Wellbeing is linked to higher levels of labour productivity. This means that physically and mentally well employees can have a positive impact on your organisation’s bottom line. While many industries have embraced this, we explore why employee wellbeing in construction is lagging behind.
Historically a male dominated industry, statistics from the Office of National statistics (ONS) show that only 13% of the construction industry is female. Incredibly, this figure has been constant over the last two decades.
This imbalance in gender equality, and the culture of machismo it fosters, could help explain why employee wellbeing in construction has been so neglected.
A lack of diversity creates an imbalanced and non-inclusive work culture. This has a negative impact on wellbeing for both men and women.
Let’s delve into some issues that women face and how these hinder wellbeing in construction.
Unfortunately, the gender pay gap is an issue in every industry. In the UK, it currently stands at 18%. According to the CIPD, women in construction are worse off, with a pay gap of 23.7%.
Part of improving employee wellbeing in construction is incentivising women to enter the sector. To do this, companies need to ensure pay equality.
In the UK, 43% of women considered leaving their job due to childcare costs, with 40% saying they had to reduce their hours.
As the Harvard Business Review explores, childcare really is a business issue and a lack of affordable childcare doesn’t just harm women.
That’s because almost one in four construction employees said that caring for children during the first lockdown limited their career progression. Of this figure, 20% were men.
The UK has the lowest rate of women engineers compared with European countries. Currently, 16.5% of women in the UK are engineers. For Latvia, Bulgaria, and Cyprus, the figure stands at 30%.
To help solve this, we need to change people’s perception that the building sector is only for men, as well as giving better learning and training opportunities to younger women.
Women working in construction are more likely to face sexist abuse than in other industries. In 2005, 66% reported experiencing gender discrimination in the workplace. This rose to 72% in 2020.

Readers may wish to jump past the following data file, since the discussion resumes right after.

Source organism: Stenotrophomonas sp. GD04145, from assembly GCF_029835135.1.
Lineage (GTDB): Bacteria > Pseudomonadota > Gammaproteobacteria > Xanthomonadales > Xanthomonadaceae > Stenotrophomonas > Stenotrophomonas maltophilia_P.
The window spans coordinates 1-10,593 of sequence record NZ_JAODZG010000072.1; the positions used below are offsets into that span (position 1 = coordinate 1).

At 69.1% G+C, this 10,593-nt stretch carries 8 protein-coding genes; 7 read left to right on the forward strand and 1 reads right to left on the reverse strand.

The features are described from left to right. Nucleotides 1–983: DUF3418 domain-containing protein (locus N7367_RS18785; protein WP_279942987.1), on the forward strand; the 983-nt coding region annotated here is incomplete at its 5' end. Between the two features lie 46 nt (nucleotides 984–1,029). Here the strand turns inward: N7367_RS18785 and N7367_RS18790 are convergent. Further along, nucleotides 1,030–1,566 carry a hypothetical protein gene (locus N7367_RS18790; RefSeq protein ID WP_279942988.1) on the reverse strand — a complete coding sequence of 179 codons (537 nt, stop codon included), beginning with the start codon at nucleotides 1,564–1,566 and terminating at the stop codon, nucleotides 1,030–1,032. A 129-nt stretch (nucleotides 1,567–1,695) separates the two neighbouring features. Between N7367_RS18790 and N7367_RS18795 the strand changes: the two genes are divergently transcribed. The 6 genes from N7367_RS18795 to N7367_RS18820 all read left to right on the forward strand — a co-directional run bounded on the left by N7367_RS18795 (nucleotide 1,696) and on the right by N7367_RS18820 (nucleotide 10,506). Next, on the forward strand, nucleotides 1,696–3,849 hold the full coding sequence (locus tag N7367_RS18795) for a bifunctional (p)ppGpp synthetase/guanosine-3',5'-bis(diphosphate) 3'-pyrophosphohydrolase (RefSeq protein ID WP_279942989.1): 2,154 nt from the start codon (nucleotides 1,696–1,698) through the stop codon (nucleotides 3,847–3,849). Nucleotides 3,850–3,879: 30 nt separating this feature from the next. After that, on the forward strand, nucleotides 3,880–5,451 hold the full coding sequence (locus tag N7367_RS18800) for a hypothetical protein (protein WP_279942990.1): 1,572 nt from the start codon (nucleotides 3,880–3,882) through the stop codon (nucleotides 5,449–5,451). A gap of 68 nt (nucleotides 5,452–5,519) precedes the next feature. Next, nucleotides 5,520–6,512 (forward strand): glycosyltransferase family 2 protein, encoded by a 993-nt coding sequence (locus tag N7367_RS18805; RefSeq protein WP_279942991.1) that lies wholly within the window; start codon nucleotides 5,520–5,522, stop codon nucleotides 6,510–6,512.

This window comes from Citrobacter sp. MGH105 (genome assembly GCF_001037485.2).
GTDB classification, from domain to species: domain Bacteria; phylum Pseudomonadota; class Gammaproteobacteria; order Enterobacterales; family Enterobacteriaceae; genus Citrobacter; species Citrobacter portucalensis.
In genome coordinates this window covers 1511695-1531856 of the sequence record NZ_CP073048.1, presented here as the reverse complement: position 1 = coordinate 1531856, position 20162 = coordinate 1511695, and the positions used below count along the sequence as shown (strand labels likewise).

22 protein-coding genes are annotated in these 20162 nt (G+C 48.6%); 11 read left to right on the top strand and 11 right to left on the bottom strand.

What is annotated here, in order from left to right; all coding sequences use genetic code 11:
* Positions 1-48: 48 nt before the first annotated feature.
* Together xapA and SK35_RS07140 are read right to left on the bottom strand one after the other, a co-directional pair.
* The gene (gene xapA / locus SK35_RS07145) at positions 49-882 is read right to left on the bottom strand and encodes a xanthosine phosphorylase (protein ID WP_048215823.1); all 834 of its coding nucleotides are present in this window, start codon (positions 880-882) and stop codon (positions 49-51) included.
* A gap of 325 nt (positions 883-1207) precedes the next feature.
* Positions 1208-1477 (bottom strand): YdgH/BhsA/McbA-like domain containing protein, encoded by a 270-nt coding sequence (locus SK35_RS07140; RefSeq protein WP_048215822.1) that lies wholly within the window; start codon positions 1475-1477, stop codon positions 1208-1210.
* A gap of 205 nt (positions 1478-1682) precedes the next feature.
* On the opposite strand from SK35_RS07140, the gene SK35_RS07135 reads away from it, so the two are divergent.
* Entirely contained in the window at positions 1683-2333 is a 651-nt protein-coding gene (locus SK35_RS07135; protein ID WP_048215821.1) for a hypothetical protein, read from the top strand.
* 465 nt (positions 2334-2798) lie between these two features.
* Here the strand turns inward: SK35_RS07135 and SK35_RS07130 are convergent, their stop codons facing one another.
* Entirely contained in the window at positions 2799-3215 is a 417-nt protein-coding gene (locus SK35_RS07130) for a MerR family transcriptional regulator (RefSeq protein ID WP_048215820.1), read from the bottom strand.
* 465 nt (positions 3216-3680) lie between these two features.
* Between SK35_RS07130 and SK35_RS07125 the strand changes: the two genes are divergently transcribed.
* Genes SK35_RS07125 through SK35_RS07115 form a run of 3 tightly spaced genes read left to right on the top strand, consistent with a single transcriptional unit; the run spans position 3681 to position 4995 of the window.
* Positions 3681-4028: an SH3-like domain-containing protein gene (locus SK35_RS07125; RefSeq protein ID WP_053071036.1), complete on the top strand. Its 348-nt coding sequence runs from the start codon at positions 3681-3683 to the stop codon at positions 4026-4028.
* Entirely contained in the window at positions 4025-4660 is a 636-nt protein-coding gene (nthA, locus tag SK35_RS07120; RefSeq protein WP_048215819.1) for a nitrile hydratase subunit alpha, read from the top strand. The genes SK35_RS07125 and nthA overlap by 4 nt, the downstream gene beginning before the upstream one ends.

Some suggest this is because of the visibility of the #metoo movement. This may well be the case, but one thing’s for sure; sexual discrimination hasn’t decreased.
All forms of discrimination in the workplace reduce wellbeing and have a negative impact on company culture.
Exploring employee wellbeing in construction wouldn’t be complete without diving into the topic of gender diversity.
While it’s a term that’s been around for a while, there is still much to be done to achieve gender diversity in construction.
But why is it so important? The best argument has to be this; companies that are gender diverse perform 15% better.
So while there’s an ethical case to be made for levelling up the playing field, there’s a business one too.
A diverse worksforce helps create a safer, more inclusive company culture for everyone and could help tackle the construction industry’s mental health crisis.
Studies by the IMF show that economic growth, and private and public sector performance are boosted with a workforce that’s gender diverse.
Young women are currently the fastest growing working group. Targeting women workers could be key in tackling the labour shortage and widening the recruitment pool.
Women and men can think differently, so companies will benefit from having diverse approaches and strategies.
Gender diversity certainly boosts employee wellbeing. Now let’s look at how it benefits business.
Forward thinking businesses introduce wellbeing initiatives because they want to do the right thing by their employees and contribute to supporting happier lives.
But they also understand that employee wellbeing is a significant factor in the business of success.
Below, we’ve listed some of the major benefits of greater employee wellbeing in construction (although this applies to all sectors):
The CIPD found that wellbeing at work led to higher levels of employee engagement, performance and productivity, and reduced sickness absence.
According to the ONS, sickness related absence in construction increased from 1.7% in 2019 to 2.1% in 2021. In contrast, employees who are physically and mentally well are less likely to take time off through sickness.
Companies that foster wellbeing not only retain their workforce, they also attract top talent. In today’s market where the recruitment crisis has led to a shortage of skilled labour, greater wellbeing could help ease the labour and skills shortage.